When it comes to terraforming Mars, there’s also the logistics to consider, and the materials available to the geoengineers who would dare to embark upon such a multi-generational project. In their 2018 Nature paper, Bruce Jakosky and Christopher Edwards from the University of Colorado, Boulder sought to understand how much carbon dioxide would be needed to increase the air pressure on Mars to the point where humans could work on the surface without having to wear pressure suits, and to increase temperature such that liquid water could exist and persist on the surface. Jakosky and Edwards concluded that there’s not nearly enough CO2 on Mars required for terraforming, and that future geoengineers would have to somehow import the required gases to do so.

A recent Nature study showed that radiation on Mars is far worse than we thought. Depending on the degree of exposure, excessive radiation can result in skin burns, radiation sickness, cancer, and cardiovascular disease.

Life in a Martian colony would be miserable, with people forced to live in artificially lit underground bases, or in thickly protected surface stations with severely minimized access to the outdoors. Life in this closed environment, with limited access to the surface, could result in other health issues related to exclusive indoor living, such as depression, boredom from lack of stimulus, an inability to concentrate, poor eyesight, and high blood pressure—not to mention a complete disconnect from nature. And like the International Space Station, Martian habitats will likely be a microbial desert, hosting only a tiny sample of the bacteria needed to maintain a healthy human microbiome.

We assume humans could reproduce on Mars, but that’s an open question. Casting aside the deleterious effects of radiation on the developing fetus, there’s the issue of conception to consider in the context of living in a minimal gravity environment. We don’t know how sperm and egg will act on Mars, or how the first critical stages of conception will occur. And most of all, we don’t know how low gravity will affect the mother and fetus. The developing fetus, she said, is likely to sit higher up in the womb owing to the lower gravity, which will press upon the mother’s diaphragm, making it hard for the mother to breathe. The low gravity may also “confuse” the gestational process, delaying or interfering with critical phases of the fetus’ development, such as the fetus dropping by week 39. On Earth, bones, muscles, the circulatory system, and other aspects of human physiology develop by working against gravity.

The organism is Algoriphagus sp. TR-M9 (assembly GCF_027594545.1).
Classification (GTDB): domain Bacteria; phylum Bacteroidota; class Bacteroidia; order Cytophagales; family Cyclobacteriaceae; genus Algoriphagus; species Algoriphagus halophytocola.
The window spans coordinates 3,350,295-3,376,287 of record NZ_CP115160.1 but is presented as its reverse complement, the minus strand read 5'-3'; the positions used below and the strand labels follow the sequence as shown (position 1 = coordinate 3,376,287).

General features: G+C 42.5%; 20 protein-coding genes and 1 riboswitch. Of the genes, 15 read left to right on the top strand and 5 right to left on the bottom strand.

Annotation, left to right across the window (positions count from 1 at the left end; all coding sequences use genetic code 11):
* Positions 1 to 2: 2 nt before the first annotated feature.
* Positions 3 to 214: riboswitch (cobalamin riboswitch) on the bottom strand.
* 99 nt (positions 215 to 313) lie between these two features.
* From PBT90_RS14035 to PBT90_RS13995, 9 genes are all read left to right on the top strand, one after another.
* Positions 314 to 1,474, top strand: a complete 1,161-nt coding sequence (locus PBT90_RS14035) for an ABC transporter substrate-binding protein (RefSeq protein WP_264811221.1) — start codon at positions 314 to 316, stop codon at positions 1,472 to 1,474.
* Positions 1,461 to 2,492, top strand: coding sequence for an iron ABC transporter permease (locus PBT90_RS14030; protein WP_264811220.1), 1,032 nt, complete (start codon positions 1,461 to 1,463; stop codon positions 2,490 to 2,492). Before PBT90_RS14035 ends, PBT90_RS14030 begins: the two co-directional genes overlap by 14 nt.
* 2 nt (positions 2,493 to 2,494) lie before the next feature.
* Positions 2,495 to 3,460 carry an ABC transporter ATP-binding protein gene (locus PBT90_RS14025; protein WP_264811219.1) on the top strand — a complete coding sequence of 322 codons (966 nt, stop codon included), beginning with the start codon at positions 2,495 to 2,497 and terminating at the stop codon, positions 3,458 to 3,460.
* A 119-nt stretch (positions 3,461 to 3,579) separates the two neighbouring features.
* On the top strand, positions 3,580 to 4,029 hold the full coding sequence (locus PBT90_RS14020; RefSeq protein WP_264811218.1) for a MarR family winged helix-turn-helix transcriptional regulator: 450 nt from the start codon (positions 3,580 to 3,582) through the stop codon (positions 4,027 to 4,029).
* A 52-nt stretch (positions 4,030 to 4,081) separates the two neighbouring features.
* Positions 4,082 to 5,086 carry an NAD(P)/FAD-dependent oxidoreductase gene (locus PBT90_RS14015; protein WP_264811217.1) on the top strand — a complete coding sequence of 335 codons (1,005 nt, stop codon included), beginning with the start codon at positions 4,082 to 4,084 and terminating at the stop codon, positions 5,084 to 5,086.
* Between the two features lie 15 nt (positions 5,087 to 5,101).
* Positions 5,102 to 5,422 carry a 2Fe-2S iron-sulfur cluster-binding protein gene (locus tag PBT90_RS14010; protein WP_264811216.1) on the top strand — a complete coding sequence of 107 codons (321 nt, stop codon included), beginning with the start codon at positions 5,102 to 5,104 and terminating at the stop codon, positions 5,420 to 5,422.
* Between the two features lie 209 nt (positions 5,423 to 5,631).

The toxins in the soil will kill humans, plants, and bacteria

If there’s any life on Mars, it’s deep down because there are three toxins in the soil inimical to life — perchlorates, iron oxides, and hydrogen peroxide. The high levels of perchlorate found on Mars would be toxic to humans and almost certainly breathed in as very fine dust particles entered space suits or habitats.  Plants would be poisoned too, and even if a way were found to get these toxins out of the soil it wouldn’t matter, there are no nutrients in the soil.